You are on page 1of 5

Educational Research Chapter 12 Airasian and Gay

Causal Comparative Research: Purpose

Attempts to determine cause and effect


not as powerful as experimental designs Alleged cause and effect have already occurred and are being examined after the fact (e.g., ex post facto)

Used when independent variables cannot or should not be examined using controlled experiments A common design in educational research studies

Similarities to Correlational Research


Both lack manipulation Both require caution in interpreting results

Causation is difcult to infer

Both can support subsequent experimental research

Results can lead to testable experimental hypotheses

Differences with Correlational Research

Correlational

Causal comparative

No attempt to understand cause and effect Two or more variables One group

Attempts to understand cause and effect At least one independent variable Two or more groups

Educational Research Chapter 12 Airasian and Gay

Example Topic

The Relationship between Years of Experience & Job Satisfaction

Correlational Design

Hypotheses:
Alternative - There a relationship between years of experience and job satisfaction among elementary school teachers. Null - There is no relationship between years of experience and job satisfaction among elementary school teachers

Sample
One group (teachers) are randomly sampled

Variables
Years of experience Job satisfaction Both variables measured in all subjects

Example Topic

The Relationship between Years of Experience & Job Satisfaction

Correlational Design (cont.)

Data Analysis
Correlation computed between the two variables (r) within the group to test null hypothesis Rejection of null hypothesis suggests that a years of experience is related to job satisfaction. Direction and magnitude of (r) determine nature of relationship

Example Topic

The Relationship between Years of Experience & Job Satisfaction

Causal Comparative Design

Hypotheses
Alternative - Teachers with a high level of experience will be more satised with their jobs than teachers with low levels of experience. Null - Teachers with a high level of experience will be equally satised with their jobs when compared to teachers with low levels of experience.

Variables
Dependent - Job satisfaction Independent - Years of experience
Two levels (high & low) Exists naturally in the population of teachers at the start of study

Educational Research Chapter 12 Airasian and Gay

Example Topic

The Relationship between Years of Experience & Job Satisfaction

Causal Comparative Design (cont.)

Sample
Two groups sampled, one for each level of the independent variable
High experience Low Experience

Data Analysis
Mean job satisfaction ratings for High Experience & Low Experience subjects are compared using t-test, ANOVA, or other appropriate statistical test Rejection of the null hypothesis supports the alternative hypothesis that years of experience results in increased job satisfaction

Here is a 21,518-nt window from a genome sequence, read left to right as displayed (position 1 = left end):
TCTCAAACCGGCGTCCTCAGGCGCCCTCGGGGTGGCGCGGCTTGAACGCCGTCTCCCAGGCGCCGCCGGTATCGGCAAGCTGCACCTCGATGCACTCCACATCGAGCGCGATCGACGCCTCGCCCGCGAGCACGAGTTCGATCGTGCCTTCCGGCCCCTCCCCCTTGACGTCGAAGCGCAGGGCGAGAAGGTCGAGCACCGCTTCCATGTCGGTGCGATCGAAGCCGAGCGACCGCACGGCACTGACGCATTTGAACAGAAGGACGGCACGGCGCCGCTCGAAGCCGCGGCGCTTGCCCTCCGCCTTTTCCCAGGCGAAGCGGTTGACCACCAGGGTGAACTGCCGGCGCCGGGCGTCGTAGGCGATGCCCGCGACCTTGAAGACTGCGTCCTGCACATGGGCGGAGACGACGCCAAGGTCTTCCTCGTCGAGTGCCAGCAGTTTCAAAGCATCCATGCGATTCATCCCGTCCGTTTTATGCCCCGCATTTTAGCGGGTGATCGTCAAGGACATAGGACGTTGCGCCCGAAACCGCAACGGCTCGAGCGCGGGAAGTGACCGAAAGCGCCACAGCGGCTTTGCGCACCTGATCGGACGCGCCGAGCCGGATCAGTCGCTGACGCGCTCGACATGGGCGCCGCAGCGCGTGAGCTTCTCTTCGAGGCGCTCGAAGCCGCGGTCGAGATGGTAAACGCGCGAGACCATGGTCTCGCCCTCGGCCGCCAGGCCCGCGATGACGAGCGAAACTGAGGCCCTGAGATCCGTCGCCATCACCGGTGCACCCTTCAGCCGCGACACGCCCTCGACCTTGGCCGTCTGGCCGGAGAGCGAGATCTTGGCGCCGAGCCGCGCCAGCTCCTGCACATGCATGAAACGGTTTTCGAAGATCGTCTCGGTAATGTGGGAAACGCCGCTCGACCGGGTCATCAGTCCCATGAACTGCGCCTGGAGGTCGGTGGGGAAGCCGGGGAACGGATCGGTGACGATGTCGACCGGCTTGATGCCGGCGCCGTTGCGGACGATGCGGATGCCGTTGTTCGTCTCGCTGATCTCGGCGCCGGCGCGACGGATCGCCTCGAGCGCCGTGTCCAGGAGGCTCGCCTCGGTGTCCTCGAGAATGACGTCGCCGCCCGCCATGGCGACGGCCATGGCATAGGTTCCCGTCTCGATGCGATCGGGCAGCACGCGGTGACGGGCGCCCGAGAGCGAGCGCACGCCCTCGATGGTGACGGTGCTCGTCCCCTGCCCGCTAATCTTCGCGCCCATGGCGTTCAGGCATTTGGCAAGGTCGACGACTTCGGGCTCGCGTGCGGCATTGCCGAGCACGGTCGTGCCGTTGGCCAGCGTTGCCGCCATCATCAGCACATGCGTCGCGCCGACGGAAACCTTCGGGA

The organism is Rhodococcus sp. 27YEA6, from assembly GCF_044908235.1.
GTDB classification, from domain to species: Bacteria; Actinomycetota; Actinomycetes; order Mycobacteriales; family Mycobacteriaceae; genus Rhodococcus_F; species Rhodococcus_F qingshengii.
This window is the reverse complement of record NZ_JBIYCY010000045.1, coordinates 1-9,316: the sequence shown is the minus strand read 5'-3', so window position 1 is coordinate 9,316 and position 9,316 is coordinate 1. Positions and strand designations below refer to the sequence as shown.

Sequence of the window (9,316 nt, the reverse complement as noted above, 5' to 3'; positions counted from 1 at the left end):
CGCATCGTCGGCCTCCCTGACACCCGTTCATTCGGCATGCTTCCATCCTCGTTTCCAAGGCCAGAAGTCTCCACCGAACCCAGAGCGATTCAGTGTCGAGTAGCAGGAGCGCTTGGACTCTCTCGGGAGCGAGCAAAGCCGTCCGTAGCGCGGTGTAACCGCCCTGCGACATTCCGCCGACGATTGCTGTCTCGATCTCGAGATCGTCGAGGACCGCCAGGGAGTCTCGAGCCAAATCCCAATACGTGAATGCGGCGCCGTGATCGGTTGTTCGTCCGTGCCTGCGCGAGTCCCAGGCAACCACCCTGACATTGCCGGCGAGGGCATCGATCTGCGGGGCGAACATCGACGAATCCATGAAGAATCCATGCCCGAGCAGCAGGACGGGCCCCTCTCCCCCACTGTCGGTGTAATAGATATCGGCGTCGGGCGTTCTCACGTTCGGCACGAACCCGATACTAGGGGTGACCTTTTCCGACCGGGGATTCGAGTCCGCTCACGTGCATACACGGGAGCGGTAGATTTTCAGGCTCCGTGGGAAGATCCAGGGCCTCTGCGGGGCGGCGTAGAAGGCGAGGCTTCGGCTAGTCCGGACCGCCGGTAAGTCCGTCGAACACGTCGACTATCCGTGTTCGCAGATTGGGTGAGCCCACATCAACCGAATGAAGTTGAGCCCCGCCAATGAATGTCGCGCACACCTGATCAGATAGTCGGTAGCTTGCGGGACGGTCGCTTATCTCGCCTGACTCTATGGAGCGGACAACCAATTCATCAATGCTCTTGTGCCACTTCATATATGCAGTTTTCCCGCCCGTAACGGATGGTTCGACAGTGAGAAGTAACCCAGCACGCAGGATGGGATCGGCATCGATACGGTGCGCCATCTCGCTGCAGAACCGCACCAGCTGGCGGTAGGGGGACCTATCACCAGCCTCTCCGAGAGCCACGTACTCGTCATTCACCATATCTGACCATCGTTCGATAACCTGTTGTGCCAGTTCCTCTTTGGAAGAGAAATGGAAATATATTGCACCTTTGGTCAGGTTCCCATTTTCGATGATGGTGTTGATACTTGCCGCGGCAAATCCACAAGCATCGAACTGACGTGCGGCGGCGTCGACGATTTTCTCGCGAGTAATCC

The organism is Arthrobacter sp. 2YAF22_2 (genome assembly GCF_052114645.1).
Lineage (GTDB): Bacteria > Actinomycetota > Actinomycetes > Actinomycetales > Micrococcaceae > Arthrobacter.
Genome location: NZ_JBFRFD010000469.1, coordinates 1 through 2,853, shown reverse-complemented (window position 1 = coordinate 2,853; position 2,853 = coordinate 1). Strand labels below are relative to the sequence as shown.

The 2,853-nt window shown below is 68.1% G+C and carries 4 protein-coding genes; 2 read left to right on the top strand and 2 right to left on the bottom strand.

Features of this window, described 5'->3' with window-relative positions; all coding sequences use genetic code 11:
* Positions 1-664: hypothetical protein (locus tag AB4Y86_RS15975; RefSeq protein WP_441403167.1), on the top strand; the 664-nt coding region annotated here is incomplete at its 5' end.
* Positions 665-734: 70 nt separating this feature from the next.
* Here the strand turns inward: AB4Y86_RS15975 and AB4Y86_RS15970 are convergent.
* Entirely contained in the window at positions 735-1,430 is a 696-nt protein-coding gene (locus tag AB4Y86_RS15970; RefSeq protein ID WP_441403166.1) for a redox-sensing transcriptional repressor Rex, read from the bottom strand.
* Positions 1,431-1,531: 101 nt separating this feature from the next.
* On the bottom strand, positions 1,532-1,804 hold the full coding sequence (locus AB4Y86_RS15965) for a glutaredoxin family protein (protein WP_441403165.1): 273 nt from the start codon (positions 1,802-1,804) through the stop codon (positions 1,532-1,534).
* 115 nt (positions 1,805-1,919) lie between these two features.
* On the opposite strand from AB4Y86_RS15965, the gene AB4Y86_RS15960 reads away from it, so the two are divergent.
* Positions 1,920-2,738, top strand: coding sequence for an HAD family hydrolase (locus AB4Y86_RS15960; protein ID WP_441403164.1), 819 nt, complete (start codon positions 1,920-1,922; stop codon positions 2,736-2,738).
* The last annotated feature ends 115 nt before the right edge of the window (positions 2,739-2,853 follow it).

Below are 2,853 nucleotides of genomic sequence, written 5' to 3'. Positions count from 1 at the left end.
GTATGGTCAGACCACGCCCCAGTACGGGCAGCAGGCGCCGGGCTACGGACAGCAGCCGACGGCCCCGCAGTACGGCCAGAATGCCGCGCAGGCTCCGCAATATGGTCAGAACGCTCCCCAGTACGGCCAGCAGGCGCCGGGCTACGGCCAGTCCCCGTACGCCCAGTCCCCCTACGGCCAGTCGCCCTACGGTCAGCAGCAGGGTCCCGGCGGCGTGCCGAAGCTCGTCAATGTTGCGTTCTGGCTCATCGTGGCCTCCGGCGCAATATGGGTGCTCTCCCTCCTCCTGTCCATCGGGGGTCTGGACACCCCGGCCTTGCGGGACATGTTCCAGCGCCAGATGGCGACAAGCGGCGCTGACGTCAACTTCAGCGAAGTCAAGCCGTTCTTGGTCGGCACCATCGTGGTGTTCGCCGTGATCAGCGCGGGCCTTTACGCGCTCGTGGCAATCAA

Comparison to Experimental Research

Experimental

Causal comparative

Causal group comparisons Individuals randomly assigned to treatment groups Independent variable manipulated by the researcher

Group comparisons Individuals already in groups before research begins Independent variable not manipulated
Cannot Should not Is not

Examples of Naturally Occurring Variables

Non-manipulated variables

Age Sex Ethnicity Learning style Socioeconomic status Parental educational level Family environment Preschool attendance Type of school

Educational Research Chapter 12 Airasian and Gay

Design and Procedures

Select two groups that differ on some independent variable


One group possesses some characteristic that the other does not Each group possesses the characteristic but in differing amounts

The independent variable must be clearly operationally dened

Design and Procedures


Randomly sample subjects from each of the two groups Collect background information on subjects to determine the equality of the groups Compare groups on the dependent variable

Control of Extraneous Variables

Extraneous variables represent alternative explanations for research ndings


These are variables that have not been ruled-out (controlled for) by a studys design In our previous example, what other variable besides years of experience could explain job satisfaction among teachers?

Class Size?

Educational Research Chapter 12 Airasian and Gay

Control of Extraneous Variables

(lets consider how to control for class size in our previous example)

Lack of randomization, manipulation, and control are all weaknesses of causal comparative designs Control procedures
Matching
Each subject in the high experience group is matched with a subject in the low experience group along the variable of class size Each high experience teacher who teaches a large class is matched with a low experience teacher who teaches a large class. Each high experience teacher who teaches a small class is matched with a low experience teacher who teaches a small class

Control of Extraneous Variables

Control Procedures (cont.)

Comparing homogeneous groups


Subjects may only participate if they have large class sizes

Comparing subgroups
Statistically compare subjects with small & large class sizes to determine if the dependent variable is different between these subgroups

Analysis of covariance

Data Analysis

Descriptive statistics

Inferential statistics

Central tendency
Mean Median Mode

Variation
Standard deviation

t-test Analysis of variance Analysis of covariance Chi-square